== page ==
Patna: The nationwide lockdown came at a tricky time for farmers, with the Rabi crop ready to harvest. Arun Manjhi, Dina Paswan, Mukut Yadav and Lakhendar Prasad are all migrant workers who returned to their native villages in Bihar after the lockdown began. The four men have something in common, that they are land less and have started working locally as farm labourers to earn their livelihood. It has come as a blessing for marginal and big farmers during the harvest period.
Left with no option after returning, Manjhi, Paswan, Yadav and Prasad, residents of different villages in Muzaffarpur and Vaishali districts, have joined other local farm labourers to work on the harvesting of Rabi crops, namely wheat, oil seeds and pulses, to earn their livelihood. At the moment, they are happy to work in the field, either in their own villages or in neighbouring villages.
The aforementioned four may have been lucky and part of a small number who chanced upon an opportunity to earn their livelihood locally after getting back home. According to reports from different districts, their numbers are growing as most of the migrant workers have to look for work to earn a livelihood now.
“There are dozens of migrant workers now engaged in harvesting work as there is no other source of livelihood. We have to work to earn something to survive. There has been no help from the local administration and the state government or the central government till date,” said Arun Manjhi, who had returned to his native village under Bochaha block in Muzaffarpur from Hyderabad in the last week of March.
Dina Paswan, who returned from Bengaluru, said they could not sit idle any longer and he decided to start working in the farms last week. “We have occupied ourselves by harvesting wheat using our hands,” he added.
Like Arun Manjhi and Dina Paswan, Mukut Yadav and Lakhendar Prasad are also working day and night to harvest standing wheat crops in the neighbouring Vaishali district. “We are lucky that we got work soon after we returned home. We have been manually cutting wheat crops in the field during the day and work on thrashing machines in the evening and night,” Yadav said. The machines are in overdrive to finish harvesting in the state before the mercury hits 40 degrees Celsius. Yadav returned to his native village in Vaishali from Mumbai on March 26 in a special train.
Jogendar Mahto, a local farmer who owns nearly four acres of fertile land in Vaishali, said that a large number of migrant workers are working in the ongoing harvest work. “It is good for them and for us. They are earning a livelihood and we got relief from the labour crisis,” he added.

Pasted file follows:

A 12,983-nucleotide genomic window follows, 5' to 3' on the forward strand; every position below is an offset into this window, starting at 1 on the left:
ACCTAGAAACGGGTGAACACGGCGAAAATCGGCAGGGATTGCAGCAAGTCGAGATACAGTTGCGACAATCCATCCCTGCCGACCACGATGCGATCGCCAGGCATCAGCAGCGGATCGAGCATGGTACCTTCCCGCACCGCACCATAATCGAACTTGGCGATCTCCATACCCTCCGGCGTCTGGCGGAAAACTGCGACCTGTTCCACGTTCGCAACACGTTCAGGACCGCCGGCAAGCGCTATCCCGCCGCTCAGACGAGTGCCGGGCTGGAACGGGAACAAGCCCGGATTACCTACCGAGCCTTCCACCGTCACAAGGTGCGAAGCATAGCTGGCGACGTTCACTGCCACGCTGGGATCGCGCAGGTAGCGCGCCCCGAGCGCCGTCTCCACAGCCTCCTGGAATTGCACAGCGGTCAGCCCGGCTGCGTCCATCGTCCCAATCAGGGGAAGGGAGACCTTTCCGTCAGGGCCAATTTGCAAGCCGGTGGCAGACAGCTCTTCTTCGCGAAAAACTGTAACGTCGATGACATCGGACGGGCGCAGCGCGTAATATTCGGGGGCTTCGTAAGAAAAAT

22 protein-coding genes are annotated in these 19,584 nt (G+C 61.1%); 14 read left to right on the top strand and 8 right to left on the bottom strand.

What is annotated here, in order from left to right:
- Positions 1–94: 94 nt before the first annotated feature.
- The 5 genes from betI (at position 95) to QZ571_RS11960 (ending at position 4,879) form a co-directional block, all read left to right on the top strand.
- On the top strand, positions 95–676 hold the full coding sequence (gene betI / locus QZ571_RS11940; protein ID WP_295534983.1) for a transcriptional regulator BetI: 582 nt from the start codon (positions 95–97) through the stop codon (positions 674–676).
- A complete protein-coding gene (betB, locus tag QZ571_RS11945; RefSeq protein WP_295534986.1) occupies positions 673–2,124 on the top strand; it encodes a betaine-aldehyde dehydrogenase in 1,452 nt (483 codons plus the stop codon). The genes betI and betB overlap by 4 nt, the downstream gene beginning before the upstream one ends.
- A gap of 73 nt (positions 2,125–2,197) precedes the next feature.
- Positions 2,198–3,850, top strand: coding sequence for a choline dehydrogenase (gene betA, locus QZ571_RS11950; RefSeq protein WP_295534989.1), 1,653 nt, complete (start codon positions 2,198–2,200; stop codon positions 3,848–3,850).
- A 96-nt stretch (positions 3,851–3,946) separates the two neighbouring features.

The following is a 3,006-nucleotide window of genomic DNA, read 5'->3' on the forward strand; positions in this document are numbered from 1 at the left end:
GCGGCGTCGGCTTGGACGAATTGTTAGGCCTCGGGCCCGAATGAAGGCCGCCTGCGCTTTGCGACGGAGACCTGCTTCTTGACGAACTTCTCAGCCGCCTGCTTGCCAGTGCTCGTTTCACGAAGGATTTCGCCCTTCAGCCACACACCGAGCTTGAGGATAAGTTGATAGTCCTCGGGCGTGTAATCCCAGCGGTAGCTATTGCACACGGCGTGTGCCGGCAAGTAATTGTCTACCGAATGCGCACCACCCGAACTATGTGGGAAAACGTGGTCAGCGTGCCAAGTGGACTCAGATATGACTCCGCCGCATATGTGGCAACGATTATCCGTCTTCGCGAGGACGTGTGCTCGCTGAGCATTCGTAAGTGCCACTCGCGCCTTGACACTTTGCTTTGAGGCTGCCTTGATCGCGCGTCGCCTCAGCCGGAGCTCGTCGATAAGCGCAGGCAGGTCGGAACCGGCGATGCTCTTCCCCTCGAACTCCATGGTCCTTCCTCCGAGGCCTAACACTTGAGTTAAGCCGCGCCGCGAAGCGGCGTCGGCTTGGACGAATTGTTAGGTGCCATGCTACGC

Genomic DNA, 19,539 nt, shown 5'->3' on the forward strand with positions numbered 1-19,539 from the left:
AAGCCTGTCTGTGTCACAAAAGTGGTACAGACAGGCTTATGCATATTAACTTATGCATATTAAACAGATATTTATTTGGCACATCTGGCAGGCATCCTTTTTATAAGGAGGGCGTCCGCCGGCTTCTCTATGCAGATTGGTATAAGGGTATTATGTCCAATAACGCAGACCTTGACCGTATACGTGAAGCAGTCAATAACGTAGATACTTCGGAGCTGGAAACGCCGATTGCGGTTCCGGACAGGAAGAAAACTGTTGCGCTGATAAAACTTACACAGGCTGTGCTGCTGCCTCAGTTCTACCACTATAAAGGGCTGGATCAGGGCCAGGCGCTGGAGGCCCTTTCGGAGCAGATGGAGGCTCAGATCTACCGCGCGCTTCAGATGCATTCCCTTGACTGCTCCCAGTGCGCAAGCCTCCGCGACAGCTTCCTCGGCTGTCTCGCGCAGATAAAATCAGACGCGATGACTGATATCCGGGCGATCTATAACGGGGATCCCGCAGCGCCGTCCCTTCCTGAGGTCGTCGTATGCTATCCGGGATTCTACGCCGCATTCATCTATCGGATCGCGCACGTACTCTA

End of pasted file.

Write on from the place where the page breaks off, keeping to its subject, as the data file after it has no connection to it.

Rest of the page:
Gopalji Trivedi, a well-off landed farmer from Matlupur village under Bandra block in Muzaffarpur, said the return of migrant workers to rural Bihar is like a blessing in the time of the coronavirus crisis. “There is no doubt that the arrival of migrant workers has ended the labour crisis in agriculture, particularly for harvesting. At present, there is no shortage of farm labourers thanks to the returning migrant workers,” said Trivedi, also an agriculture scientist and former vice-chancellor of Rajendra Prasad Central Agriculture University at Pusa in Samastipur, Bihar.
Trivedi, who is in his early 80s, lives by himself in his native village and looks after agricultural land. He expressed happiness over the return of the worker migrant workers. “If their hard labour and agricultural skill is properly utilised, it will boost productivity in the state and increase income in rural areas,” he added.
However, R.K. Sohane, Director Education Extension at the Bihar Agriculture University at Sabour in Bhagalpur district, said that while it was a positive development, he added that there was still a sense of fear among locals that migrants may be carriers of COVID-19. “It may take some more time for them to break the psychological barrier as migrant workers have been wrongly painted as potential carriers of the coronavirus infection,” he added.
According to government officials, after Chief Minister Nitish Kumar issued directions to create opportunities for poor labourers ,especially migrant workers, the government has been planning on starting work on big infrastructure projects, employment schemes, the much-hyped ‘Jal Jeevan Hariyali’ mission to create water bodies and other work.
Sandeep and Shankar Manjhi, who returned from Goa and Delhi respectively, earn between Rs 250 and Rs 300 by working as farm labour for harvesting work. “We at least got some work here. It is better to work than wait for the government’s relief package to reach to us,” Sandeep said.
Shankar said he used to earn Rs 600 per day by working in Delhi, but the amount has been halved here. “But this is not bad, we will not starve and will save some money to survive the summer and ahead of the monsoon period when work for the Kharif season work will,” he added.
Hulas Ravidas, who had been working at a brick kiln in Uttar Pradesh, returned with the hope that the government will provide aid. Left disappointed, and having to manage his family of seven, he joined other farm labourers for harvesting work. His neighbour, Moti Ravidas, who returned from Tamil Nadu, is also earning from harvesting work. “Everything is shut; there is no work other than harvesting. It is easy to work locally as farm labour by maintaining social or physical distancing as advised by the government,” he added.
In the last week of March and in early April, reports had mentioned that migrant workers were not welcome back home due to fears that they were carriers of the novel coronavirus. However, such incidents have not been reported over the last week or so.
According to government data, more than 1.8 lakh migrant workers returned to Bihar after the lockdown began. Unofficial figures doing the rounds say more than 3 lakh migrant workers returned to Bihar after March 22.